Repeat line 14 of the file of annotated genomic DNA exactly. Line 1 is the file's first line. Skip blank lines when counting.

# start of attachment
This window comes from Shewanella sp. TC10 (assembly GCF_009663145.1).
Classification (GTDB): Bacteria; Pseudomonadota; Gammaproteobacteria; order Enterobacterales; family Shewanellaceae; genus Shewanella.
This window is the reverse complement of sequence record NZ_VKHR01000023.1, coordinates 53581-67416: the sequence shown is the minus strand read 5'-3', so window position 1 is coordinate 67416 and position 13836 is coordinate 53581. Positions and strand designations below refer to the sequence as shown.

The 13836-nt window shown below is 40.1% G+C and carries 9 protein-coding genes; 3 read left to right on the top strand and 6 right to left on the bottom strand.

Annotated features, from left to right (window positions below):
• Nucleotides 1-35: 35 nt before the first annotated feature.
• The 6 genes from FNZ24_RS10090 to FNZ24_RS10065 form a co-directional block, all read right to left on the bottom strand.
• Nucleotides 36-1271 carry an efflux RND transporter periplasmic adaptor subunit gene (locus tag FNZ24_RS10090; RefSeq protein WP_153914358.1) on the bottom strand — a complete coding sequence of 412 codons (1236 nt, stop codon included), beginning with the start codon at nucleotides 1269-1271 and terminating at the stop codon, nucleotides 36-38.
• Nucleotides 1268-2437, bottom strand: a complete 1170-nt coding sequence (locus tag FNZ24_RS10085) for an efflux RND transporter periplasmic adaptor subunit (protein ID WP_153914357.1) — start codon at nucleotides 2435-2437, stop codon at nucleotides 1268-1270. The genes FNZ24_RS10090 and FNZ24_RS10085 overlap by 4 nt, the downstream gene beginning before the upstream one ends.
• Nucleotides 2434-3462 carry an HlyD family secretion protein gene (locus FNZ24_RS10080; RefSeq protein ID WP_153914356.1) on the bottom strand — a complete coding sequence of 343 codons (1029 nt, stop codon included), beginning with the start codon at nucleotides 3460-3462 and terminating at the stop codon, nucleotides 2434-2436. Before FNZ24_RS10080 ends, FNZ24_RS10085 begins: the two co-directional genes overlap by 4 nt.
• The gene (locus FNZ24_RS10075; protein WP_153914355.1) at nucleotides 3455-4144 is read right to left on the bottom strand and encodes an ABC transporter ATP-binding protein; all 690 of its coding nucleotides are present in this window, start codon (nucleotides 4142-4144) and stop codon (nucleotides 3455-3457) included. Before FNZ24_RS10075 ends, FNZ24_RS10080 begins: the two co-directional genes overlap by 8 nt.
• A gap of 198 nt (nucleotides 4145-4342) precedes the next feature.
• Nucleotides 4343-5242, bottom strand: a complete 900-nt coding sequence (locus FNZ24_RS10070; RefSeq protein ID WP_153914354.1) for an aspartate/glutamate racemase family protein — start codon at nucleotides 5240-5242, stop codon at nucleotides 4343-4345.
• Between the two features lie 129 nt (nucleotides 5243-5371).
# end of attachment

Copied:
• Between the two features lie 129 nt (nucleotides 5243-5371).